Donning posters stating “One in four is too many” and “Stop rape now,” a crowd of about 200 gathered on the Diag Friday night for the 23rd annual Take Back the Night rally. The event, organized by the Ann Arbor Coalition Against Rape and University Women Against Rape, sought to empower the community to take action against acts of sexual violence.

Charles Goddeeris
Take Back the Night rally organizers listen to local musicians and artists perform original pieces related to sexual assault and the empowerment of women Friday.

Ann Arbor resident Katherine Drumright spoke to the crowd as a survivor of sexual assault. Molested at age four, Drumright said she continued on a path of self-destruction including drug and alcohol abuse and depression.

Drumright said she wanted “to talk to someone but didn’t know who to talk to.” After she was clean for nine months, the issues of her sexual abuse surfaced and she felt if she did not get her story out she would return to drugs.

Drumright said she was afraid to reveal to people what happened to her. She was finally able to deal with her past after meeting with a counselor through the Touchstone Program, a therapeutic support group out of the Sexual Assault Prevention and Awareness Center which aids female survivors of sexual assault.

Drumright advised friends of victims of sexual assault to encourage victims to seek treatment.

LSA senior Ben Osborne, a spokesman for Men Against Violence Against Women, also emphasized the need for men to speak out against sexual assault.

“It’s sometimes not culturally acceptable to speak out,” he said. “You can’t remain silent about these things.” Osborne added that he hopes everyone – men and women – can join forces to stop acts of violence.

“It takes a strong man to stand by a strong woman,” he said.

Ann Arbor resident Darren Schoen agreed the issue needs to be addressed by both genders. He said many men are intimidated by rallies like Take Back the Night.

“They’re just thinking it’s females who are against males. It’s not. It’s people against sexual assault,” he said. He added that gatherings such as Take Back the Night bring sexual assault into the public spotlight.

“(Rallies are) effective for women to come together and unite in a way that is very empowering,” said one LSA junior who requested to remain anonymous.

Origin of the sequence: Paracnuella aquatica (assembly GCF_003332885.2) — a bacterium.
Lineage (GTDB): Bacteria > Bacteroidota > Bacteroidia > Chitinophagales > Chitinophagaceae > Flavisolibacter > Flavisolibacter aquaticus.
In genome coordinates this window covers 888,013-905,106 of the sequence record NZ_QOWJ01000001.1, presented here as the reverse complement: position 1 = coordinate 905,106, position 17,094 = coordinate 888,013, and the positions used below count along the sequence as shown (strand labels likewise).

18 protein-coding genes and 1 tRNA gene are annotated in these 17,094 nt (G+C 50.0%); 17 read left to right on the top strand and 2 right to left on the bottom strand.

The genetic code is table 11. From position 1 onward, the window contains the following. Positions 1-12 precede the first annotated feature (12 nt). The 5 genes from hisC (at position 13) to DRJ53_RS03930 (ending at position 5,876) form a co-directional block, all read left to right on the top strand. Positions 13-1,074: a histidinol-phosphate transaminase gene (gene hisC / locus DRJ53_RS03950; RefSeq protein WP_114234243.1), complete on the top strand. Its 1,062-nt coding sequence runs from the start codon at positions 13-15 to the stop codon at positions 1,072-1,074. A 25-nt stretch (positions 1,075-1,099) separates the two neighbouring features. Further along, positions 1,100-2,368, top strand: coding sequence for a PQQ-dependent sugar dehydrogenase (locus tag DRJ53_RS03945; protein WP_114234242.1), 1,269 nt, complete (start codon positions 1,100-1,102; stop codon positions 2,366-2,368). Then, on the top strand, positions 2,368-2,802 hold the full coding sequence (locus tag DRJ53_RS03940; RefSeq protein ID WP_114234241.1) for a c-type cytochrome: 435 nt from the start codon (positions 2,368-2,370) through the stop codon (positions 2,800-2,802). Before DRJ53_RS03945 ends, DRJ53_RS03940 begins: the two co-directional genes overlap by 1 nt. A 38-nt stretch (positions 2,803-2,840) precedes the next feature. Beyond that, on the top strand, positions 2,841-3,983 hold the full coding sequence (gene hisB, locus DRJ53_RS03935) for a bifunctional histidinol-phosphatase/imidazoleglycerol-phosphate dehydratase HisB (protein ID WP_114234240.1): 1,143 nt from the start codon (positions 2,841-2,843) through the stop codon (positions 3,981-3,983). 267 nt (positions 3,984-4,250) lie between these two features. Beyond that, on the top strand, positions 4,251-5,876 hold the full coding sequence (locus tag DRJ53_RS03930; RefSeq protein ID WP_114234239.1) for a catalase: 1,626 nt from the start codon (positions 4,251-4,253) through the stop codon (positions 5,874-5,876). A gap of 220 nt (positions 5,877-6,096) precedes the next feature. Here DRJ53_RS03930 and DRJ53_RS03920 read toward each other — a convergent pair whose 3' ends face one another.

The inclusion of men and women in the audience was encouraging to survivor and social worker Diane Moore.

“I look out at this group and I feel so supported,” she said. She was first sexually assault at age four and she said the definition of sexual assault does not need to be specified in order for the form of violence to matter. After suffering through years of sexual violence inflicted by both men and women, Moore said she started to self-destruct by the time she entered college.

Despite her initial reluctance, Moore said she eventually entered the Touchstone Program.

“I learned the most important thing anyone can learn, and that’s to love myself,” she said.

“If you’ve been hurt, it’s not your fault,” Moore added. She emphasized the need for women’s strength regarding these issues.

Moore’s stance corresponded with that of Congresswoman Lynn Rivers (D-Mich.), who stressed the importance of women’s vote. Rivers said voting is a means of affecting the laws and decisions regarding violence against women.

“When women vote, women take back the night,” she said.

“The message is simple,” said Anna Phillips, a Law student who helped organize the event. “No one deserves to be raped, deserves to be beaten.”

About one in four women and one in six men will experience sexual assault in their lifetime, according to a statement by the Ann Arbor Coalition Against Rape. Seventy percent of sexual assaults are committed by an acquaintance of the victim.

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